Park ranger leads a youth program in Colorado National Monument.
Credit: National Park Service, flickr.
This year’s edition of GO Day, which is a joint project undertaken by federal agencies, nonprofit organizations and the outdoor recreation industry, focuses on getting first-time visitors out on to public lands and reconnecting children with the outdoors. Sponsored activities to that end will be held throughout the country, making it one of the signature events in Great Outdoors Month.
GO Day is a great opportunity to have fun outside, but its mission is serious. At a time when childhood obesity is a pressing public health issue, it has become ever more important to promote physical exercise, especially in the form of unstructured outdoor play. Unstructured activity in the outdoors may also improve kids’ psychological wellbeing, build independence and strengthen imagination and cognitive ability--not to mention helping them be happier. A kid who has had great outdoor experiences will also be more likely to forge a stronger connection with nature and appreciation of the need for conservation.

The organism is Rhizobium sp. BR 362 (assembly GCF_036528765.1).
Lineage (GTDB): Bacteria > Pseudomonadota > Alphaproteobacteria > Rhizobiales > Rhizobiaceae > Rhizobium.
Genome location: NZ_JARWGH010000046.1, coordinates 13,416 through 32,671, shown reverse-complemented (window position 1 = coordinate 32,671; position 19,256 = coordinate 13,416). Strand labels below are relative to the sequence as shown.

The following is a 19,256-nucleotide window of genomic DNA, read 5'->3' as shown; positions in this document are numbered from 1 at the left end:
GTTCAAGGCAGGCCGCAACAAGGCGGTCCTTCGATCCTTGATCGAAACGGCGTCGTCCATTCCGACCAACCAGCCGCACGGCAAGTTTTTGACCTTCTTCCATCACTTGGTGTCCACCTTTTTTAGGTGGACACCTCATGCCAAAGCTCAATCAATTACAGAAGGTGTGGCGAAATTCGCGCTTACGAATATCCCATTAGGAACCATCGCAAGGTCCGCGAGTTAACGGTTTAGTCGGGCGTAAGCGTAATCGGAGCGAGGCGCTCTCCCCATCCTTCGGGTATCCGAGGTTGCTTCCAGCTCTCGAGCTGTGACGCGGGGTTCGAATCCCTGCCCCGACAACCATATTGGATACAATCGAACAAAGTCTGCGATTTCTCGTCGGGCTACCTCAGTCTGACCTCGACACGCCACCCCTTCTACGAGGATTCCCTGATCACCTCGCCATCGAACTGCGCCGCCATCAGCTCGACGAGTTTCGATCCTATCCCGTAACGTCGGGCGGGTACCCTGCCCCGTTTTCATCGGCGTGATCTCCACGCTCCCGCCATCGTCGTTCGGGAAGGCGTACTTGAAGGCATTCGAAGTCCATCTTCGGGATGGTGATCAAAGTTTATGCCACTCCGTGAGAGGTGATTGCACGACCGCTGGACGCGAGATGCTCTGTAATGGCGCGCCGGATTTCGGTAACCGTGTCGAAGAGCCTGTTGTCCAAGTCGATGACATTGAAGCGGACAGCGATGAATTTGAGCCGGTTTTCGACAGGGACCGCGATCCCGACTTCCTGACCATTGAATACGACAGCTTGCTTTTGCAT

In conjunction with GO Day, the U.S. Forest Service and Ad Council have teamed up to launch "Discover The Forest," where you can read ideas for outdoor recreation and find parks, forests and other outdoor sites near you.
Kids hike in New Mexico’s Soledad Canyon. Credit: Lori Allen (BLM New Mexico), flickr.